Last November, a mix of activists headed to Nogales, Mexico, to work with a migrant shelter.
But the goal wasn’t just to provide necessities, like food and water. The group of creatives and designers, led by the Minneapolis-based global humanitarian nonprofit Alight, started collaborating with residents of the Casa de la Misericordia (“house of mercy”) shelter to build a horno—a traditional adobe oven.
They hoped the 7-foot oven would provide the kind of self-sufficiency that would contribute to the Alight team’s goal of bringing “more than just the basics” to three migrant shelters at the U.S.-Mexico border.
“We believe in building a life beyond just basic services,” Alissa Jordan, Alight’s Global Activations Lead, says. “[The program] was part of a journey to providing beyond basic services, co-designing with refugee communities themselves to provide solutions that work best for them.”
A Little Piece of Home
Launched over 40 years ago, Alight (formerly the American Refugee Committee) works to bring healthcare, shelter, and other services to millions of people internationally each year.
With last year’s A Little Piece of Home program, the group set out to establish a sense of community and sustainability at the border. They intended to “build a place that evokes feelings of joy and inspiration while migrants await refuge,” according to a press release.
“Alight went above and beyond in saying, ‘How do we bring in joy, pleasure, and community?’ because all those things are fundamental, as well,” says renowned designer and architect Ronald Rael, a partner who designed the hornos and catalyzed the oven-building project. “You can’t discount those things from those environments, because those things are part of our day-to-day life, and they’re part of home.”
Alight took inspiration for the program from the growing migrant population and worsening shelter conditions for those awaiting asylum, according to the press release. At Casa de la Misericordia, about 200 migrants have sought refuge.
Other services provided by Alight through the program included healthcare, childcare spaces, practical education, gardens, computer labs, and recreation areas. Partnering with Alight on the project were Burners without Borders (Burning Man’s activist group) and Catholic Sisters—making it somewhat of a motley crew.
Construction of the adobe oven kicked off conversations right away, Rael recalls. “Someone from Guatemala might say, ‘We made these but they were bigger,’ or ‘We made these but they had a square base,’” he says. “All the different regional takes of this technology might come out in their stories.”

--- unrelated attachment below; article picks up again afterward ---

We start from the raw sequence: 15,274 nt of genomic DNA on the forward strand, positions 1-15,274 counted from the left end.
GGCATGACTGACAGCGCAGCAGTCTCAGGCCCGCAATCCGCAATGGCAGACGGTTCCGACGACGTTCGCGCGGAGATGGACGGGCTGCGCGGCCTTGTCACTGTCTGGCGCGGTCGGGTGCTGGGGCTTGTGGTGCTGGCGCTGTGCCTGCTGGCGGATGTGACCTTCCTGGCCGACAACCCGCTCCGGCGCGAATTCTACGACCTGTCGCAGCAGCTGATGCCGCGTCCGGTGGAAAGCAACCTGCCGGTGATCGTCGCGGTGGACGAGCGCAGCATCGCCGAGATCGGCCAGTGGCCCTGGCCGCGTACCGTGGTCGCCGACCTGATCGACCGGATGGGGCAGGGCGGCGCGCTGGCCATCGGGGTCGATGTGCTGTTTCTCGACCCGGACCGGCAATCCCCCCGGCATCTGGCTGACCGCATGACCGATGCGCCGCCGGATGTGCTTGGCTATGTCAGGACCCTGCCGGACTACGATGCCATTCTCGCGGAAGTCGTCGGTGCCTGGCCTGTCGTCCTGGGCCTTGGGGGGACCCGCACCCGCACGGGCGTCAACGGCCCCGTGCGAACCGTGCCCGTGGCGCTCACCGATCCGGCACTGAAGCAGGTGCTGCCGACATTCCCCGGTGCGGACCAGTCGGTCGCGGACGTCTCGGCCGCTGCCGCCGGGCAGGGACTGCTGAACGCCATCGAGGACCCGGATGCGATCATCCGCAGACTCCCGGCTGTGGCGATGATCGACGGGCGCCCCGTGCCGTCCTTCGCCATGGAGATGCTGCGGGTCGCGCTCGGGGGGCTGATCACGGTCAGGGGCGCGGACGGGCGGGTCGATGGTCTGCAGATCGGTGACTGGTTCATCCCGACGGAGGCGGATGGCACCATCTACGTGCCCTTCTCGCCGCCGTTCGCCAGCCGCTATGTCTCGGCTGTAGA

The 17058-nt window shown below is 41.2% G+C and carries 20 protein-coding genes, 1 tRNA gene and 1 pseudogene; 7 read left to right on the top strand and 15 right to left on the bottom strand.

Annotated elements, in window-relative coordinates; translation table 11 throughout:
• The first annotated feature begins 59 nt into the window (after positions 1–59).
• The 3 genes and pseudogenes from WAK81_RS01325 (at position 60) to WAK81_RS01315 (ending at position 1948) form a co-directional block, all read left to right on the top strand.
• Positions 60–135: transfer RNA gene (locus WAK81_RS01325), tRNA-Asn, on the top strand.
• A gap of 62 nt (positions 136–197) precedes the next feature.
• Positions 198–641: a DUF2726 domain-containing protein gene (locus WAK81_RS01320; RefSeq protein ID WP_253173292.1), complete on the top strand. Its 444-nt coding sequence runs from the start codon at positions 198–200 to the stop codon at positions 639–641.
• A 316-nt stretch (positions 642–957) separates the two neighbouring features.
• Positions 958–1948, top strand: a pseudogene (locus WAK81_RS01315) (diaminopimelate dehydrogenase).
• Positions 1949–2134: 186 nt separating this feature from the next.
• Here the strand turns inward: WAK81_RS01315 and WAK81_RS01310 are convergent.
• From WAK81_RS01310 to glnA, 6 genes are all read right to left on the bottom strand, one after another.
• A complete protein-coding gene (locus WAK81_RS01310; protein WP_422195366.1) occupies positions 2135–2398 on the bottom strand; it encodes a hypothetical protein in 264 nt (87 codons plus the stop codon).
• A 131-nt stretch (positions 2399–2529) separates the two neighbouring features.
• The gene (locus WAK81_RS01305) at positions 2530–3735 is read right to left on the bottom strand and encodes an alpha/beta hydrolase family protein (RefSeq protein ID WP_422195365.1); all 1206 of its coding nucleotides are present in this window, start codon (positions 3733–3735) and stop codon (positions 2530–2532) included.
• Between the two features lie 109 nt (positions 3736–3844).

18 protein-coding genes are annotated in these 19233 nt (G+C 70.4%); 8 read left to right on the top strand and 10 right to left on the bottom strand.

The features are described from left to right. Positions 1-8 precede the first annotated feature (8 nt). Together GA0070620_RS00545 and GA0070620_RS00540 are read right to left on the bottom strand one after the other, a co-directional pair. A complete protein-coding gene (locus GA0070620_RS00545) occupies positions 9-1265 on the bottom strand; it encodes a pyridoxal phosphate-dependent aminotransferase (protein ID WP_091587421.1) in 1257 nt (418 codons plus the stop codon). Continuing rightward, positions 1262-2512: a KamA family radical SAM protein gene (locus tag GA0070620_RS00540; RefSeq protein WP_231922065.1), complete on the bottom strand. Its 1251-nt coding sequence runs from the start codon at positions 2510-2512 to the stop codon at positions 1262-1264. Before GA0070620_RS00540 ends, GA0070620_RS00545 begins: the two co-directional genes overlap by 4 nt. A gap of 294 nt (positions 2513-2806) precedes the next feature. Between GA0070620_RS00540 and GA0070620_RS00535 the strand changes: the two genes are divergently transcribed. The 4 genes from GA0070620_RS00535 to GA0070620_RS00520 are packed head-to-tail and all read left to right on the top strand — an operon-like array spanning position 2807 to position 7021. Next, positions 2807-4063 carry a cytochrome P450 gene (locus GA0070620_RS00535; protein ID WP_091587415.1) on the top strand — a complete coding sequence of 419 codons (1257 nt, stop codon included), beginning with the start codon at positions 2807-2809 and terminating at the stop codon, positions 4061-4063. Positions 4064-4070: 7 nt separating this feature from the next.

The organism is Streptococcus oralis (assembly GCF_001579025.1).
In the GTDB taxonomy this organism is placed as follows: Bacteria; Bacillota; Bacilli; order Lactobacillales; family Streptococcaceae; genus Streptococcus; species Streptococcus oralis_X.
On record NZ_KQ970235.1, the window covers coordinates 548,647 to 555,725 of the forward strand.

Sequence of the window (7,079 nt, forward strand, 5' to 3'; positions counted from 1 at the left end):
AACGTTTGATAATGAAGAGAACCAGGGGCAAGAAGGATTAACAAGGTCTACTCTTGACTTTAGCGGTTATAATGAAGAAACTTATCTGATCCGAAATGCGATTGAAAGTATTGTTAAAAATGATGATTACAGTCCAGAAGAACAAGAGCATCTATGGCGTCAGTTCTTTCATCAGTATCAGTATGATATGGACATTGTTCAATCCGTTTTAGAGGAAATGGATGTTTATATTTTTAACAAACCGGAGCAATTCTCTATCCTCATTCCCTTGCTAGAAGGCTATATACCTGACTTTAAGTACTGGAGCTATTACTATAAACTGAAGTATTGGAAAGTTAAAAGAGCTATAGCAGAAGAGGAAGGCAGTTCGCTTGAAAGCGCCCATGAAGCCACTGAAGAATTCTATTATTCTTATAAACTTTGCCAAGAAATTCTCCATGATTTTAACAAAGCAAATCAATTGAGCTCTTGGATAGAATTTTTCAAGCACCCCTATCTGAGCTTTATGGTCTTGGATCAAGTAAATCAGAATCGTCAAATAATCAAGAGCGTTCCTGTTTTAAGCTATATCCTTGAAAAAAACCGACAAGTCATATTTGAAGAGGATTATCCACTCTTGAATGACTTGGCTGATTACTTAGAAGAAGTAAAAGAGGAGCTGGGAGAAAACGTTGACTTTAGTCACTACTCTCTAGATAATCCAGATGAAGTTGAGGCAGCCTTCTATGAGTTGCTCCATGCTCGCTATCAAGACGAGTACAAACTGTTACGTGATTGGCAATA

Transformation on Film
As part of the program, filmmakers Lina Plioplyte and Kai Schoenhals created the documentary film Pedacito de la Tierra (“A Little Piece of Home”), which debuted on February 6. It has been awarded by the Chicago Indie Film organization and is currently showing at the Venice Biennale through November 27. It is also available to view on YouTube.
The film reveals the human aspect of the story of migration by showcasing the stories of several long-term residents of Casa de la Misericordia. The migrants, from all over Central America and the Caribbean, share their journeys through violence and poverty.
The 10-minute short film features such stories as those of Shirley, an 8-year-old girl who had been living at the shelter for a year, and Juan Carlos, the son of a bread maker from Guatemala who took the lead with Rael in building the ovens. The film also shows Alight supplying lawyers, to educate migrants on the asylum process and teach them their legal rights.
Fresh from the Oven
By the time the Alight team finished, the horno was big enough to feed the 200 or so residents at the shelter, and it could bake about 100 small loaves of bread at a time.
The oven provided not only nourishment and a space for people to bring their traditions and cooking, but also a form of autonomy not always seen in refugee crises. “They started to produce so much bread that they either did, or they considered starting to, sell that bread outside of the walls of their own shelters, in turn feeding a larger community,” Rael says.
The film overall works similarly to the program in how it looks beyond politics and charity to the humanity at the border.
“I want people to understand that [the border] is not just a landscape where there are bad hombres doing bad things, but it’s a place where women and children live under the oppression of the wall,” Rael says. “It’s not just a desert where nothing happens; there are families and communities that live right up against that wall.”
“It doesn’t have to be politicized,” Jordan adds. “It’s just families trying to do better and seek better for their families, and seek safety and security in any way they can find it.”
According to Rael, most of the people who were in the shelter in November have crossed over to the U.S. “I’ve followed their stories, at least—some are in South Carolina, Ohio, North Carolina,” he says. “And they were just stuck there—children were born in that shelter, relationships were formed, loves were made, and now so many of them have crossed over because of the different political policies of this administration.”
Moving forward, Alight is setting its sights on other existing shelters in Matamoros and Tijuana. According to the project’s web page, Alight is striving to transform these spaces to reflect the “potential behind each family that comes through their doors.”